The ancient Greeks saw the Milky Way as the emblem of a tragic tale of betrayal and vengeance. As told by the constellational scholar Pseudo-Eratosthenes, the story reflects their almost-human failings raised to superhuman proportions.

Zeus, or Jupiter to the Romans, was the king of all the gods and was used to getting his way. He betrayed his wife, Hera, with a kind of offhanded but merciless zeal.

Hera reluctantly put up with his philandering. She couldn’t express her anger directly. Zeus was far more powerful than she.

At long last, she had a mortal baby to torment. Heracles was the illegitimate offspring of Zeus, king of the gods, and Alcmene, a human woman. His half-mortal, half-immortal parentage caused no end of trouble for the babe throughout his exceedingly difficult life.

For starters, Hera sent two monstrous serpents to kill the baby in its crib. But the babe was exceedingly strong. He reached out with his chubby, little hands and squeezed the life out of the slithering beasts.

Zeus knew that the baby was in mortal danger. Heracles must drink the mother’s milk of a goddess to achieve the immortality of a god. As you might imagine, Hera was unwilling to provide such a service to Zeus’s lust child. Zeus thus sent his messenger Hermes to lay Heracles beside her as she slept.

The infant did what came naturally and suckled the milk of immortality. Did I mention that the babe was strong? Hera awoke in pain and pushed the babe away. Her milk streamed across the sky as a glowing band of light we call the Milky Way to this very day.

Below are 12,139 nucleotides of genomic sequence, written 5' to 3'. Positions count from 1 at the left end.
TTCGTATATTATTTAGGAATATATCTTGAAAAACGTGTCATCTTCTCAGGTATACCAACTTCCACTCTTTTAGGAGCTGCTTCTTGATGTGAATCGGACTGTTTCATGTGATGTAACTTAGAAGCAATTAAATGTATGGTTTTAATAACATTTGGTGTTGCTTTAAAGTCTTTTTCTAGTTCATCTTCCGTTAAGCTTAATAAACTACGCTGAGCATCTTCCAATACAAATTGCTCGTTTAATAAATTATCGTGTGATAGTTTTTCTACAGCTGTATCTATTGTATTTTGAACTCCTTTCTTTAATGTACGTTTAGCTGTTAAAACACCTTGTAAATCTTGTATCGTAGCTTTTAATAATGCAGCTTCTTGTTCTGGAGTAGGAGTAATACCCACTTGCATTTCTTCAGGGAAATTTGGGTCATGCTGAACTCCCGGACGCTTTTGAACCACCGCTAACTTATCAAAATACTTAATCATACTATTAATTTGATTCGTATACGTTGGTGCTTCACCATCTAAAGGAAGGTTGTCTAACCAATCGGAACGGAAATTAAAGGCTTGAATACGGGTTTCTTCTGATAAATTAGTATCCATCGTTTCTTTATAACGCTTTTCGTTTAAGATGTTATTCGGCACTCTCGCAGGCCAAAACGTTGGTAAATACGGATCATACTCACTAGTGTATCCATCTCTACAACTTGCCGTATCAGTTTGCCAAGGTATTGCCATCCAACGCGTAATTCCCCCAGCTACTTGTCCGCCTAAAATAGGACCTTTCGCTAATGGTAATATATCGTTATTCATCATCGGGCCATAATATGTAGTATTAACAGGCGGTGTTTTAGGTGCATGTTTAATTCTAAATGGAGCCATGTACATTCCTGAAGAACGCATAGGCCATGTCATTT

None of those tales sound particularly “scientific” by our standards. However, other Greek myths hint at the more systematic explanations that would come later.

Some ancient writers suggested that the sun had, at some point, burned a scorch mark across the sky. The problem was that the Milky Way did not follow the same path across the sky as the sun.

Somehow, the sun must have strayed from its original path.

In a myth depicted in a play by Seneca and the writing of second-century-CE Greek Achilles Tatius, the Milky Way originated from adultery and cannibalism.

Atreus and Thyestes were brothers who competed for the throne of the Greek city of Mycenae.

Thyestes took the throne with some help from Zeus, the king of the gods. Atreus got Thyestes to agree to yield the throne if the sun rose in the west and set in the east, opposing its ordinary course.

Then Zeus got the sun god Helios to drive the chariot of the sun opposite to its regular course. Atreus ascended to the throne.

Soon thereafter, Atreus discovered that his spouse, Aerope, had an adulterous relationship with Thyestes. In a grotesquely vengeful act, Atreus cooked up Thyestes’ sons and served them to Thyestes at a banquet.

The sun god was so appalled by the scene that he turned away in horror. His motion caused the sun to be disturbed in its course to the one we observe today. The Milky Way is the imprint of the sun’s original path.

The ancient Greek story of Helios and Phaethon is the scorch-mark explanation that has survived most successfully in the modern world.

As told by first-century CE astrologer Manilius, the reign of the gods began with an apocalyptic war between the gods and the Titans, a race of supernatural creatures that preceded them.

When the gods triumphed, they gave some of their Titanic enemies onerous jobs. They burdened Helios with the rather sweaty task of dragging the sun across the sky in a horse-drawn chariot.

To Helios and the sea nymph Cymene was born the son Phaethon. His playmates did not believe that his father was the solar charioteer.

The boy insisted on driving the chariot for a day but could not control the mighty solar steeds. As the chariot careened around the sky, it sent the stars scattering in all directions. The Milky Way is the burn mark left by the sun or perhaps one of the dislodged stars.

Eventually sought more naturalistic explanations based on direct observation, as limited as those observations may be. More on that next week.

Tom Burns is the former director of the Perkins Observatory in Delaware.